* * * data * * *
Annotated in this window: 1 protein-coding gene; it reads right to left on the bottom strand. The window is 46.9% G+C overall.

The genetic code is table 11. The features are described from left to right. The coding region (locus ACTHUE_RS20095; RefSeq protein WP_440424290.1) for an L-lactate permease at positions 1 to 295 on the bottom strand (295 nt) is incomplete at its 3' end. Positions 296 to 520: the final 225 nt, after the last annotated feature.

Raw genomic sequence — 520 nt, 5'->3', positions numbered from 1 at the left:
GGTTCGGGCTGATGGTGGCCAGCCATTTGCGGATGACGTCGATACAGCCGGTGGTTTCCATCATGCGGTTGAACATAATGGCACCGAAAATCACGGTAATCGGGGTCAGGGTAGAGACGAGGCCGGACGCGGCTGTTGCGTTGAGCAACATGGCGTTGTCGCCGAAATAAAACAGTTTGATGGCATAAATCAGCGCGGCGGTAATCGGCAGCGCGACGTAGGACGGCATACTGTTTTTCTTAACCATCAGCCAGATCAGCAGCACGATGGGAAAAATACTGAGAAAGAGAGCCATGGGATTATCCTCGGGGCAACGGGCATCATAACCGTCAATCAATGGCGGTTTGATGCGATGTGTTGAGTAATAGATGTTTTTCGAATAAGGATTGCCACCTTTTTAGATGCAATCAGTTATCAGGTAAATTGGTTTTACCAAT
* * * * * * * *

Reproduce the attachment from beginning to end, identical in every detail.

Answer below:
Annotated in this window: 1 protein-coding gene; it reads right to left on the bottom strand. The window is 46.9% G+C overall.

The genetic code is table 11. The features are described from left to right. The coding region (locus ACTHUE_RS20095; RefSeq protein WP_440424290.1) for an L-lactate permease at positions 1 to 295 on the bottom strand (295 nt) is incomplete at its 3' end. Positions 296 to 520: the final 225 nt, after the last annotated feature.

Raw genomic sequence — 520 nt, 5'->3', positions numbered from 1 at the left:
GGTTCGGGCTGATGGTGGCCAGCCATTTGCGGATGACGTCGATACAGCCGGTGGTTTCCATCATGCGGTTGAACATAATGGCACCGAAAATCACGGTAATCGGGGTCAGGGTAGAGACGAGGCCGGACGCGGCTGTTGCGTTGAGCAACATGGCGTTGTCGCCGAAATAAAACAGTTTGATGGCATAAATCAGCGCGGCGGTAATCGGCAGCGCGACGTAGGACGGCATACTGTTTTTCTTAACCATCAGCCAGATCAGCAGCACGATGGGAAAAATACTGAGAAAGAGAGCCATGGGATTATCCTCGGGGCAACGGGCATCATAACCGTCAATCAATGGCGGTTTGATGCGATGTGTTGAGTAATAGATGTTTTTCGAATAAGGATTGCCACCTTTTTAGATGCAATCAGTTATCAGGTAAATTGGTTTTACCAAT